Fiji banded iguanas are bright green lizards with crested spines and long tails found only on the Fiji islands. Males have wide blue or light green stripes, while females are typically solid green but may have a few white or pale blue spots. 

Physical Description

Fiji banded iguanas are bright green lizards with crested spines and long tails, which help them balance while climbing trees. Males have wide blue or light green stripes along their body. Females, on the other hand, are generally solid green but may have a few white or pale blue spots. These lizards have reddish-orange eyes and yellow nostrils.

Until recently, Fiji banded iguanas were thought to be the same species as Lau banded iguanas. Further analysis in 2008, revealed them to be two separate species.


These iguanas usually reach a length of about 7.5 inches (19 centimeters). 

Native Habitat

Fiji banded iguanas are only found on the Fijian islands. They are most prevalent on the wet central islands, generally between 656 and 1,640 feet (200 and 500 meters) above sea level. They live in the mesic to moist forests of Viti Levu, Vanua Levu, Ovalau, Viwa, Kadavu and their associated islands.

These lizards tend to prefer the plants found in wet forests. They are arboreal, spending most of their time in trees. Therefore, they are found in areas with high vegetation and trees at least 20 feet (6 meters) tall. Like other iguanas, they are also strong swimmers.


Fiji iguanas raised in Zoos have lived to be 25 years old. In the wild, their lifespan is estimated to be closed to 10 to 15 years.

Food/Eating Habits

These lizards are primarily herbivorous and forage for leaves, flowers and fruit. On a rare occasion, they may also eat insects.

Reproduction and Development

Fiji banded iguanas reach reproductive maturity at 3 to 4 years old. Males court females by bobbing their heads and flicking their tongues. After copulation, females dig burrows in nesting sites to lay their eggs. They generally lay a clutch of about five eggs, which incubate for seven to nine months.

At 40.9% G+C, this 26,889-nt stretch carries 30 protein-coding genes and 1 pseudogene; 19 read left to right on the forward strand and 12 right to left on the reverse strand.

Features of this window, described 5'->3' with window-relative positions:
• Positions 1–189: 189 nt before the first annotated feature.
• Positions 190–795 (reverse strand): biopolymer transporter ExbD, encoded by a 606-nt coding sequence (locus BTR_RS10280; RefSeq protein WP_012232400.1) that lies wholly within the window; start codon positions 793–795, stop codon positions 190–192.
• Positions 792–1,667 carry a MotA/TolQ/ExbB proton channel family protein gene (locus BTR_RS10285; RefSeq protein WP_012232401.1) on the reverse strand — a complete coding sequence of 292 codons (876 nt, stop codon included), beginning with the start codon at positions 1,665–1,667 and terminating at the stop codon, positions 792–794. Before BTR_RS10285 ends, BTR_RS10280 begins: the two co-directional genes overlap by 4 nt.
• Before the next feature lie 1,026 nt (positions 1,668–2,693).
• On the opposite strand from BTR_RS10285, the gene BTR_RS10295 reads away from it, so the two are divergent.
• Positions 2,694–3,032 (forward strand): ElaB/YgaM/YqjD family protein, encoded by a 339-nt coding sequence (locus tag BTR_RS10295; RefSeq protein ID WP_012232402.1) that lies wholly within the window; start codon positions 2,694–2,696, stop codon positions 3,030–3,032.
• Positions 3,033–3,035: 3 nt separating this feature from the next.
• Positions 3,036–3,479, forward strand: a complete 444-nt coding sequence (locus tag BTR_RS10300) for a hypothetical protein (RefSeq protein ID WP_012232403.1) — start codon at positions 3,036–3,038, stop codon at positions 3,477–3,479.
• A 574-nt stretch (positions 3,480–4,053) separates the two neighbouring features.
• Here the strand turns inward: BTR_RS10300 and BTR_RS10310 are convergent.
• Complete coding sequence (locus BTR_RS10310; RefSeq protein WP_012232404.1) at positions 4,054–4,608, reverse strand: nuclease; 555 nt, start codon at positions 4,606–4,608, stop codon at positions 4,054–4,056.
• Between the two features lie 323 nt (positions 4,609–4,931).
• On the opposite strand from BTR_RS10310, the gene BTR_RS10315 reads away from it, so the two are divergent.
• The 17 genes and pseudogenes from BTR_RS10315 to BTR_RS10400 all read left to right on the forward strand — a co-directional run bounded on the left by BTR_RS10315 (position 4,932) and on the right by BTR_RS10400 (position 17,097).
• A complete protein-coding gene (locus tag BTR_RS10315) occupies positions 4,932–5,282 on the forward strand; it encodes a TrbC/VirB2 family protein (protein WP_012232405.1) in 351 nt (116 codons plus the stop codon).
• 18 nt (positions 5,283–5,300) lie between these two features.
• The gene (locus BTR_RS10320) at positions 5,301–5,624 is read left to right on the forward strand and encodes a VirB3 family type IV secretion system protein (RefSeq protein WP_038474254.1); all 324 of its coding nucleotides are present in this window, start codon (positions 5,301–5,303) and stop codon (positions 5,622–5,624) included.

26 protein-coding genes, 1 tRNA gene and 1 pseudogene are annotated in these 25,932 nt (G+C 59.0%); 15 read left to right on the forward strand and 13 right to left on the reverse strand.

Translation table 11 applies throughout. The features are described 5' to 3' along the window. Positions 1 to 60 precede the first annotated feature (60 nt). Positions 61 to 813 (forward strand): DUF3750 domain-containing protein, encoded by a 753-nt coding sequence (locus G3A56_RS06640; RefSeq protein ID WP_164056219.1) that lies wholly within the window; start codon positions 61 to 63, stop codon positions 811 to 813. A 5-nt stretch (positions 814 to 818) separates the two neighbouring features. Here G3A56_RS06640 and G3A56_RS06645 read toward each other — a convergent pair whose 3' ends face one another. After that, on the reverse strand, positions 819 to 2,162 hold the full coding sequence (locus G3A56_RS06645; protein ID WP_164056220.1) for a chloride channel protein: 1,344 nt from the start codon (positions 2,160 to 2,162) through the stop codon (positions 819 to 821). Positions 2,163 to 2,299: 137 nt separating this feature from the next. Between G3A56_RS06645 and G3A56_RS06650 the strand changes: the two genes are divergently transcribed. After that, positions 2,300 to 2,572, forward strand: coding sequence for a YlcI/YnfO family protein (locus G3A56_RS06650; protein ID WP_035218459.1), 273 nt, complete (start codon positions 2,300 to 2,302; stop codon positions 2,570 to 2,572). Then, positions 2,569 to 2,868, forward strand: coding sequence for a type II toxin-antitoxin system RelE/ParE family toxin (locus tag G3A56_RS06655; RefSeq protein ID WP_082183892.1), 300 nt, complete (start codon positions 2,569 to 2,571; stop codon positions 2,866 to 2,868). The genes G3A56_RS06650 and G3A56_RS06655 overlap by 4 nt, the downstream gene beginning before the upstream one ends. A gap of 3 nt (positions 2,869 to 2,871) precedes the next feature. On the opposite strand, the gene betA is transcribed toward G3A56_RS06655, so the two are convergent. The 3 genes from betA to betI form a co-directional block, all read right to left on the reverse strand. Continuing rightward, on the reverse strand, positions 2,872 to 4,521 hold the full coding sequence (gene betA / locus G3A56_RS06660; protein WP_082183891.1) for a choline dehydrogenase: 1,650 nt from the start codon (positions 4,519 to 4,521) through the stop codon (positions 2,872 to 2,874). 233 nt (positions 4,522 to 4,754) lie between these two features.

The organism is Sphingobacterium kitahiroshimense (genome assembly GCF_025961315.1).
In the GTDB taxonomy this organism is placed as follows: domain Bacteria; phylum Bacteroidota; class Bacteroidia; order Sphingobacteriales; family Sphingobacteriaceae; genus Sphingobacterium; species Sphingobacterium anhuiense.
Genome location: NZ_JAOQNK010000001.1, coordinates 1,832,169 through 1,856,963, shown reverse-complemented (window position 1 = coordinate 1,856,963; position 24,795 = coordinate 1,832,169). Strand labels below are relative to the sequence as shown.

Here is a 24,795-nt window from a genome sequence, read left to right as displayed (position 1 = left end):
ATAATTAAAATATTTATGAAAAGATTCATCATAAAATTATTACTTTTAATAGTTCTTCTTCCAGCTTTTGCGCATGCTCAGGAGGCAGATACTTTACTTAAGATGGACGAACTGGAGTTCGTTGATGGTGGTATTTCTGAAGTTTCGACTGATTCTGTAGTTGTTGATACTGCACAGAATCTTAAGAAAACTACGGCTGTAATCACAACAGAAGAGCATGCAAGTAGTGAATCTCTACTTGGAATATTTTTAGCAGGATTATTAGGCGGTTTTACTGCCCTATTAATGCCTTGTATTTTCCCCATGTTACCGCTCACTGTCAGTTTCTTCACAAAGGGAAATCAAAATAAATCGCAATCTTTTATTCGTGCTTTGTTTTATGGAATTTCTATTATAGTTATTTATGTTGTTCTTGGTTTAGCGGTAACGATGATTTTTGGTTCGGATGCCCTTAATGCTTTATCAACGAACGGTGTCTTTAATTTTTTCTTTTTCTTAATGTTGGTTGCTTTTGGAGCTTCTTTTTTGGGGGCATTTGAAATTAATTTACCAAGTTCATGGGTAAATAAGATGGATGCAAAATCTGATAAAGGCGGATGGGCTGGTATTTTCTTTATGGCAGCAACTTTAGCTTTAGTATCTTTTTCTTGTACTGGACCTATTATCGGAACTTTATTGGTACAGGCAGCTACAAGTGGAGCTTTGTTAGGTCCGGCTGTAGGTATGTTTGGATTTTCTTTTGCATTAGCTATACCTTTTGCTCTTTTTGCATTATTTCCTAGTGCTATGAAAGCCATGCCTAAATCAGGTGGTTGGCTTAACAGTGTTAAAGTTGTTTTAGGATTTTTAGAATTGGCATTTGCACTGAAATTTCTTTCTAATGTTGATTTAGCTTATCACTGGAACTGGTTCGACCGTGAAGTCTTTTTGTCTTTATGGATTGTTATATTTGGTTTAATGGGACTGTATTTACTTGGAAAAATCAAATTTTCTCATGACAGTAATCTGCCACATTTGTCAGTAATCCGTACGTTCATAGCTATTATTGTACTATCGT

Conservation Efforts

It is estimated that the Fiji banded iguana population has decreased by 50 percent in the last 35 to 40 years, and these iguanas are now extinct on some of the islands.

They have experienced extensive habitat loss due to mining, forest burning, logging and agriculture. Human development brings feral cats and black rats, which prey on these lizards. They have also experienced increased predation following the introduction of the small Asian mongoose.

Fiji banded iguanas are protected from international trade due to their status on CITES Appendix I. However, there are no specific conservation measures in place. The species would benefit from local education programs about its importance, as well as from the designation of protected lands, such as national parks. Pest eradication measures should also be taken on islands throughout the lizard's range where mongoose and green iguanas have been introduced.

Help this Species

  • Practice ecotourism by being an advocate for the environment when you’re on vacation. During your travels, support, visit or volunteer with organizations that protect wildlife. Shop smart too! Avoid buying products made from animals, which could support poaching and the illegal wildlife trade.
  • Share the story of this animal with others. Simply raising awareness about this species can contribute to its overall protection.

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